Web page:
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Church Seeks to Name Street After Hubbard

August 23, 1996|DUKE HELFAND and JODI WILGOREN | TIMES STAFF WRITERS

What's in a name, anyway?

To some neighbors, Berendo Street in Hollywood is about as good an address as any.

But to leaders of the Church of Scientology that is located there, "L. Ron Hubbard Way" is much better.

In honor of their charismatic founder--a man adherents call "one of the greatest visionaries of the 20th century" and critics call a fraud--the church has quietly sought a name change from the city of Los Angeles.

Just this week the church won an initial endorsement at City Hall, a move supported by the city councilman who represents the area but opposed by critics who see the controversial church stretching its wings a bit too wide.

"People live on the street and if they don't want to be associated with the Church of Scientology, they shouldn't have to live on L. Ron Hubbard Way," said Carla Robinson, a neighbor who successfully fought a similar effort by the church two years ago to name a nearby street after its leader. "I don't think it's appropriate."

But believers say that opponents miss the point.

"I think it's a fabulous idea," said Patricia Castelli, who manages a boardinghouse for church students across the street from the complex of blue buildings. "He should be remembered for all that he's done to help people. He's given everybody a road to freedom."

Scientology has weathered controversy practically since its inception in 1954.

Critics accuse the church of being a high-pressure business masquerading as a religion. Yet the church has no shortage of celebrity defenders, including Tom Cruise, Priscilla Presley and John Travolta.

The name change sailed through the City Council's Public Works Committee with barely a wink Wednesday despite a report by a city engineer that said it violates a city policy that recommends against changing the names of portions of streets.

The committee's chairman, Councilman Richard Alarcon, said he gave the matter little thought, approving the name change as a routine item partly because Council President John Ferraro, who represents the area, has endorsed the idea.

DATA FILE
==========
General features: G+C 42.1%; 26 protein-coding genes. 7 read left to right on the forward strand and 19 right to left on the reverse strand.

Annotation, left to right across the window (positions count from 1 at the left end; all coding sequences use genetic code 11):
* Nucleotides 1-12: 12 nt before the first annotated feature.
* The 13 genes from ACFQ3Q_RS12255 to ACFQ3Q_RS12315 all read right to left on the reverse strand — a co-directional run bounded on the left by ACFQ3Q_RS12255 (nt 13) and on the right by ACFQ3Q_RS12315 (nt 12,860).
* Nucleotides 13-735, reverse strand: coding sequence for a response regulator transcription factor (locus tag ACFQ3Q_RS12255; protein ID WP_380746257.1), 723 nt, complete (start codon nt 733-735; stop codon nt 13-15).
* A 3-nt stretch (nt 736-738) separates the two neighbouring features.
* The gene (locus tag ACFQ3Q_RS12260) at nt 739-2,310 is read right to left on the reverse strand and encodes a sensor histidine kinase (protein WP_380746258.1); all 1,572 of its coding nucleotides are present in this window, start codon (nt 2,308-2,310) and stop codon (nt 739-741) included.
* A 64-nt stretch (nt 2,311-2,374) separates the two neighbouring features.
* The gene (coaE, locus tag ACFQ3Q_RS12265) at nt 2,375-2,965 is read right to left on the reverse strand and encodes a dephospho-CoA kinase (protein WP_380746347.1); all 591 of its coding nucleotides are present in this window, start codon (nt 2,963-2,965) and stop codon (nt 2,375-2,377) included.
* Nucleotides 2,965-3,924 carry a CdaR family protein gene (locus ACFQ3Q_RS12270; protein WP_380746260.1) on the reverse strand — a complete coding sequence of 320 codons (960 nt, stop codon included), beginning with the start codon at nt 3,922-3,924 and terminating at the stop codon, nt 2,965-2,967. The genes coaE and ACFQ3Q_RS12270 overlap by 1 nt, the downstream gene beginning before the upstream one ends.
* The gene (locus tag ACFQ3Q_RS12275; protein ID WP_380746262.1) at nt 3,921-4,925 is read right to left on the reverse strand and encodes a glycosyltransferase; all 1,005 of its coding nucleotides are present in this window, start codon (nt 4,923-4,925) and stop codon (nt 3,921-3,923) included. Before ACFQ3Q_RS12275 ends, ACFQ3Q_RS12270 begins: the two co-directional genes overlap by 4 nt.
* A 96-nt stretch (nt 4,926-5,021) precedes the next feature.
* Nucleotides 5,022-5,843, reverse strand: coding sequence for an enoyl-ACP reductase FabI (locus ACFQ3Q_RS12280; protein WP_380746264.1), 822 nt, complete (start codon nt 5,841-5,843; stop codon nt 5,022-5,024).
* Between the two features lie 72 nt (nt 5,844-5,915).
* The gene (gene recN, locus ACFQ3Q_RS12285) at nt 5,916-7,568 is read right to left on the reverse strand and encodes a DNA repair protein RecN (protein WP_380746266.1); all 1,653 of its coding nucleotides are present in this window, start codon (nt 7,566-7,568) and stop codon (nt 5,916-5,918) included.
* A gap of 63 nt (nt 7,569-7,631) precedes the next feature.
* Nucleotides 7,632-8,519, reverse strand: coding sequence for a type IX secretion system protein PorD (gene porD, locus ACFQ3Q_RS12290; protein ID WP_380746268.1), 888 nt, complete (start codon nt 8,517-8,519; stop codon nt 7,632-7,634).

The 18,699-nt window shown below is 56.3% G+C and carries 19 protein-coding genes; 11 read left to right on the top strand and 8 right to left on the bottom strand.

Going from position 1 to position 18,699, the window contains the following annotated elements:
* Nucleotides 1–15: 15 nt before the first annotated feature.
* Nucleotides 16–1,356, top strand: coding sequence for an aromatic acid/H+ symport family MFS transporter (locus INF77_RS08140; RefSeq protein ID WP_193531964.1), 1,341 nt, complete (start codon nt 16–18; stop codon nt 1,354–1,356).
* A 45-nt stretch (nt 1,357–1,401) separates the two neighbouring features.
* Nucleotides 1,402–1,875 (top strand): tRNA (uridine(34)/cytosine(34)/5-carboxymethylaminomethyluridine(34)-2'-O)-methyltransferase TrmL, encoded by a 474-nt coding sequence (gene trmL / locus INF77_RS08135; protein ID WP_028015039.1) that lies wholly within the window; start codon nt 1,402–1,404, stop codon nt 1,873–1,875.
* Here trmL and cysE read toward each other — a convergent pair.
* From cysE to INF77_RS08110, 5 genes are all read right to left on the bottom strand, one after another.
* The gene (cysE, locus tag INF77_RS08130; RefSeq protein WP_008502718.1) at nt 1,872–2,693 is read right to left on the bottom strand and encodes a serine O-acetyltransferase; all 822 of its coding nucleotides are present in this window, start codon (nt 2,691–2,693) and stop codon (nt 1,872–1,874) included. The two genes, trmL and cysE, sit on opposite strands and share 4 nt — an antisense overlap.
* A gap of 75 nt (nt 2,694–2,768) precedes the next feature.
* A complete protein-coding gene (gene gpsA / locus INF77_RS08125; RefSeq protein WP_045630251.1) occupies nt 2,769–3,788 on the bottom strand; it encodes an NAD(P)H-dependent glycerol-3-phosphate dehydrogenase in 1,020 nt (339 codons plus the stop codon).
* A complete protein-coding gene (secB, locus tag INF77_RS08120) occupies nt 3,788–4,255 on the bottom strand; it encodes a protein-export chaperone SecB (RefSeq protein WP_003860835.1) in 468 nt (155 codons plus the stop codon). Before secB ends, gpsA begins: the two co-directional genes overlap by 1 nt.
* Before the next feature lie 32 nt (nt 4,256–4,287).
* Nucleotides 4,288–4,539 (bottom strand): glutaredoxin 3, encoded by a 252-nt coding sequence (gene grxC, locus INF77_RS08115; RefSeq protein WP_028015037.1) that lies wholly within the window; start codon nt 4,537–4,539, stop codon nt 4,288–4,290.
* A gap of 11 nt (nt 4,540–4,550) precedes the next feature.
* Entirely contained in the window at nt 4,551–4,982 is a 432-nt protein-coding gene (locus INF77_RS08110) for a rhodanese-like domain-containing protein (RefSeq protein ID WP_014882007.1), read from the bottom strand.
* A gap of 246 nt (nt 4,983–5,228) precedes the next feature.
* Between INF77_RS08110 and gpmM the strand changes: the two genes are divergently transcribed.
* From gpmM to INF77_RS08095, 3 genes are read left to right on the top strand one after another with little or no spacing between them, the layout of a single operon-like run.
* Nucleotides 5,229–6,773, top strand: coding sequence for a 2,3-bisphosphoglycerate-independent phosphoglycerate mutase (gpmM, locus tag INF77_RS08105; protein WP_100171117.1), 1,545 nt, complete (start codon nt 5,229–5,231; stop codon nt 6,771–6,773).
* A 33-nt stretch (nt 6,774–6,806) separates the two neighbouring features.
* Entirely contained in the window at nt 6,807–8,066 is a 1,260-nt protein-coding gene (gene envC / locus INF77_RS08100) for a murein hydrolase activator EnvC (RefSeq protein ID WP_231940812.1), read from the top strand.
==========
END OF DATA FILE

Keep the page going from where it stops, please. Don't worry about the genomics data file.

A spokeswoman for Ferraro said the councilman favored the change because of the broad support in the immediate neighborhood, which is home to many church members. After receiving the church's petition, the city distributed notices of the proposed name change to neighborhood residents. Of 192 letters received in response, 183 supported the change, only nine opposed it. The proposal will go before the City Council in about two weeks.

News of the name change began to circulate through the church grounds Thursday. Members cheered and said the honor was long overdue.

"He did so much for the city. I have seen many miracles--getting people off drugs, cleaning up neighborhoods," Marcello Segal, 38, said of Hubbard, who died in 1986.

Still, longtime Scientology critics such as Priscilla Coates see it differently. "Hubbard certainly wasn't any Martin Luther King," Coates said. "Everything that he said and wrote and spoke is considered sacred scripture. I consider it unintelligible."

Some businesses in the vicinity said they did not mind the change. They said that the church's presence has helped clean up a community that otherwise would have been overrun by graffiti and crime. And its thousands of adherents shop in local stores.

"We survive on the church," said Flint Hutchinson, a clerk at a convenience store. "It's a good little economy source. So if they want to make that slight change, why stop them?"

But other business people questioned why the city wouldn't name the street after others more deserving.

"Why haven't they named it Bill Clinton Street or Ronald McDonald Way?" asked one business owner.

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